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do you recognize this pattern?

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md0 +0 points · 3 months ago Original Poster

Hello everybody,

I would like to ask your opinion on the result of a recent PSG study done in order to investigate a possible cause for my poor sleep quality.

I'm 42, BMI 23.1, normal BP, no snoring, no alcohol consumption. I do experience occasional day sleepiness and don't feel rested / refreshed upon waking up. I only sleep for 5-6 hours/night and have a severe circadian rhythm offset (ASPD).

The PSG revealed a moderate AHI of 19.6, with 48 OA and 2 CA events. This would not be unusual in any way, except for the fact that the average OA event duration was very long (at 42.2 seconds) and SpO2 desaturation was lower than expected for such long events (only 1 minute in total below 90%). The signals also revealed a rather unusual pattern, repeated for almost the entire duration of the N2 stage (image 1), with periodic (very) gradual drops in flow pressure, but discernible thoracic effort (images 2&3).

My GP was unable to explain the phenomenon, or how a supposedly obstructive event can be triggered in such a gradual fashion, and with such frequency. My personal opinion is that I was not actually experiencing classic OSA, but something else, that I cannot fully understand or explain. Did any of you ever had similar events?

Hint: may be related to a second type of recorded apneic events (image 4), that occured exclusively during REM and which I believe to be catathrenia (since there is no drop in SpO2 and it sometimes happens while awake (and I'm often times aware of it).

Thank you!

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Sierra +0 points · 3 months ago Sleep Innovater

I am not a medical professional, but those events look like obstructive sleep apnea events that are repeating frequently. Some attribute frequent OA events to a sleeping position where the head and neck are restricting flow. However, if this was a lab test they should be watching you and identify that as a factor.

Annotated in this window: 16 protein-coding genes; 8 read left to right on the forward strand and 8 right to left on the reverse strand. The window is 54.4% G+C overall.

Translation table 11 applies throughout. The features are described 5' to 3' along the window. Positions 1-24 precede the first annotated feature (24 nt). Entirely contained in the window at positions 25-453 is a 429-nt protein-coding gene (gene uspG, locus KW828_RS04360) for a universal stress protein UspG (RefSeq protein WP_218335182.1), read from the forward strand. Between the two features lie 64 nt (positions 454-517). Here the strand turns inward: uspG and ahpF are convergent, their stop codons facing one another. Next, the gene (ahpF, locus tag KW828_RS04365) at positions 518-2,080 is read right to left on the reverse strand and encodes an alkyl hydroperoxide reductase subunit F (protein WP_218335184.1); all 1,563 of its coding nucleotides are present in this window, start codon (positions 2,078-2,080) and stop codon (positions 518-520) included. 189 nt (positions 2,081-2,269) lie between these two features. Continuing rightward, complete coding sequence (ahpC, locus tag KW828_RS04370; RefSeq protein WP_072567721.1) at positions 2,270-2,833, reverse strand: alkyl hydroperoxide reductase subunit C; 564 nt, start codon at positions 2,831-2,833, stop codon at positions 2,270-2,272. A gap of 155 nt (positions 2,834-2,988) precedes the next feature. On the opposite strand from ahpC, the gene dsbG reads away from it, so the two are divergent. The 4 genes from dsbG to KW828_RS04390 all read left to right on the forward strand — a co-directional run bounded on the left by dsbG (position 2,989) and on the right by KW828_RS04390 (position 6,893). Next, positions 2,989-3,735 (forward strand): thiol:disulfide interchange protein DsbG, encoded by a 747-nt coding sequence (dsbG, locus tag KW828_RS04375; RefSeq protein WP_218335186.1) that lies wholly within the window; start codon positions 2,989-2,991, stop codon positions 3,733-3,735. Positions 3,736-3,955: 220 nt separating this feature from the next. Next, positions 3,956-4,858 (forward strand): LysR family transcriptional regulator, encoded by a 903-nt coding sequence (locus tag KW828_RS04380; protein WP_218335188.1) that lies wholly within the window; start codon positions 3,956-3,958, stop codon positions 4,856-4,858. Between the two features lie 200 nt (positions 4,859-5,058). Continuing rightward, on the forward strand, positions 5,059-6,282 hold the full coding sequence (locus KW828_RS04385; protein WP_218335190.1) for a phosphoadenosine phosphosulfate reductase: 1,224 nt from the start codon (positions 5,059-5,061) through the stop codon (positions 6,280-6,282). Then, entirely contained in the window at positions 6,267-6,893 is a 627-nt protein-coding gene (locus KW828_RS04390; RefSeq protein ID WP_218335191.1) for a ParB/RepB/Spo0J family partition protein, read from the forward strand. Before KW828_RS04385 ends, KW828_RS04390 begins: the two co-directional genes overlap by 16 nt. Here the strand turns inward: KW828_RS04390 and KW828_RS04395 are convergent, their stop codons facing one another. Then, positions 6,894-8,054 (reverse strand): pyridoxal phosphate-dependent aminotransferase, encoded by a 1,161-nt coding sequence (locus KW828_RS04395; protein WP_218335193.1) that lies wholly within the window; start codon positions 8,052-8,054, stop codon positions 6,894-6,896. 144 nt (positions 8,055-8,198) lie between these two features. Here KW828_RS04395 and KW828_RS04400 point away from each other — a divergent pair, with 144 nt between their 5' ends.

The following clips are from the ResMed AirSense CPAP Clinical Manual.

Obstructive Sleep Apnea Events

Central Sleep Apnea Events

Obstructive sleep apnea is typically resolved with pressure from a CPAP machine. Central sleep apnea is not ususally controlled by pressure, and may even be aggravated by it. So my thoughts are that you are likely a good candidate for a CPAP. Can't explain why other factors do not line up with the typical OSA sufferer. Probably you should discuss with your sleep doctor.

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sleeptech +0 points · 3 months ago Sleep Enthusiast

On this topic I can respond confidently as the expert! What you have posted there in images 2 and 3 is very typical obstructive sleep apnoea as recorded by a PSG. It's not all the data that a full PSG would give, for example there's no EEG, so technically I can't be sure if you are awake or asleep, but that pattern is very typical of OSA. The degree of oxygen desaturation is not that unusual. I imagine your GP couldn't explain it because he doesn't know how to read a PSG, or see a lot of them. Nor should he because it's not part of his job. Image 1 looks to be the same thing but on a really large time scale. Image 4 appears to be mostly awake (although again, without EEG it's hard to be sure), possibly trying to back to sleep post arousal, so I wouldn't worry too much about that.

Next step, CPAP.

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md0 +0 points · 3 months ago Original Poster

Hello Sierra & sleeptech and thank you for your input!

I didn't include the EEG because I was trying to keep the signals clear and readable. The OSA events were recorded exclusively during the N2 stage, while the last one was in REM. They probably have nothing to do with each other.

However, my thought was that maybe there is another explanation for the obstructive events (as in not the soft palate blocking the airway), given that I do not fit the OSA profile. Could a deviated septum account for such events? I wake up practically every day breathing through only one nostril... If that's the case then I may try to correct it surgically and get rid of it permanently.

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sleeptech +0 points · 3 months ago Sleep Enthusiast

No, a deviated septum does not cause OSA as far as I am aware. However, being young, fit and slim doesn't discount you from having OSA. It is certainly more common in people who are older and overweight, but it can occur at any age (right down to neonates) and to people of any weight. It looks like you just got lucky.

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